The events of 2020 are reshaping the way we live, work, teach, and learn. And while we have all been affected differently, the impact of the COVID-19 pandemic on women has been particularly significant.
A recent report by the Rapid Research Information Forum found the pandemic has left women facing disproportionate increases in caring responsibilities and disruptions to working hours and job security.
The hard-won gains made by women in science, technology, engineering, and maths (STEM) are at risk, especially if employers of people with STEM skills do not closely monitor and mitigate the gender impact of their decisions.
The pre-pandemic impact of caring for children and the uptake of flexible working arrangements are just two of the issues considered in the second edition of the STEM Workforce Report, released this week by the Office of the Chief Scientist. Drawing on the 2016 Australian Census data, this report provides a comprehensive analysis of the STEM workforce in Australia.
It analyses the nearly 1.2 million people with vocational STEM qualifications and the roughly 700,000 people with university STEM qualifications in the Australian labor force in 2016. As such, it will enable informed decision-making to help plan our future STEM workforce needs.
The slow pace of change
Our analysis found that people with STEM qualifications work in a wide range of occupations and industries. On average, they earn more than those with non-STEM qualifications, and these incomes increase with qualification level. In 2016, 34% of employed STEM university graduates earned A$104,000 or above, compared with 24% of non-STEM university graduates. Of STEM university graduates, 32% of those with a bachelor’s degree, 34% of those with a master, and 45% of those with a doctoral degree earned A$104,000 or above.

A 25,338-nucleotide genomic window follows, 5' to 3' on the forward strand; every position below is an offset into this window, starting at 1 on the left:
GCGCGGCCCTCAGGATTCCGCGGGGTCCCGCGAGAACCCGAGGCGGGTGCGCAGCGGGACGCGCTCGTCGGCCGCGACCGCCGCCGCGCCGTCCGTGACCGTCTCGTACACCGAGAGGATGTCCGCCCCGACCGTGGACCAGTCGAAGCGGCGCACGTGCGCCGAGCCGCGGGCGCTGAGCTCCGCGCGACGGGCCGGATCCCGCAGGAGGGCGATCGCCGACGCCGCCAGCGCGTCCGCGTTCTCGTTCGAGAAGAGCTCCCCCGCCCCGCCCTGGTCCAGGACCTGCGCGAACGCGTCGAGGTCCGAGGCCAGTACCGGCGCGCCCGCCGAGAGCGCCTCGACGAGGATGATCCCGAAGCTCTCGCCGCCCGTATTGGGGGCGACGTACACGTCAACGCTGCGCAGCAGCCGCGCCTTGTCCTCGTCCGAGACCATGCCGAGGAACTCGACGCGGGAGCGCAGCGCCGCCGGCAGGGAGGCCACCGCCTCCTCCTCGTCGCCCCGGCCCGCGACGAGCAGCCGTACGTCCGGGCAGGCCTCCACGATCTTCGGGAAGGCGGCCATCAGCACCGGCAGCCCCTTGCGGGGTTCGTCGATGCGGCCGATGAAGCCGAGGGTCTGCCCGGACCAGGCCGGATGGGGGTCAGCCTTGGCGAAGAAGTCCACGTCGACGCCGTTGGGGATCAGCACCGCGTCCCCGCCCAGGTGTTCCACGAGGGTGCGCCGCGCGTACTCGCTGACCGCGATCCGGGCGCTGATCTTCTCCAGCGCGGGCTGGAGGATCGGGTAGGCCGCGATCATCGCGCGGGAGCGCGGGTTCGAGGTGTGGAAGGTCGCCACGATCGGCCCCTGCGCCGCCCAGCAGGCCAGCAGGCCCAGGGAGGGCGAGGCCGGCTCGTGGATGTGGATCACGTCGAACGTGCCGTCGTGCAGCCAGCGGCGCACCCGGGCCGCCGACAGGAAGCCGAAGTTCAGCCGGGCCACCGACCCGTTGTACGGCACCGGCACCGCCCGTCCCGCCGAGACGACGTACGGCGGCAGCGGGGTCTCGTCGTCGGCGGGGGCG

However, the pace of change towards a fairer and more diverse STEM labor force is still slow. In 2006, 27% of STEM university graduates in the labor force were women. A decade later, this had only risen to 29%.
Just 3.3% of Australian-born women with a university STEM qualification were unemployed, as of census night in 2016. But the corresponding figure for similarly qualified overseas-born women who arrived in Australia between 2006 and 2016 was 14.1%.
Women in STEM also have lower average pay than similarly qualified men, in both part-time and full-time roles. For full-time workers with university STEM qualifications, 45% of men earned A$104,000 or above, compared with 26% of women.
How to keep women in STEM
Women who pause their careers to have children often end up leaving the labor force or returning on reduced hours. Flexible work arrangements – including working part-time and working from home – are crucial tools for keeping parents in the labor force. Initiatives such as childcare subsidies and incentives for fathers to take significant parental and carer’s leave have proven effective in supporting equitable outcomes in the workforce.
The flow diagram below represents labor force data for women aged 15-35 who did not have a child and were working full-time in 2011. When we reviewed the status of these women five years later, we found that STEM-qualified women who had children were less likely to still be employed, and more likely to be working part-time. In contrast, the work status of STEM-qualified men was largely unaffected by having children, and men with children tended to earn more than those without.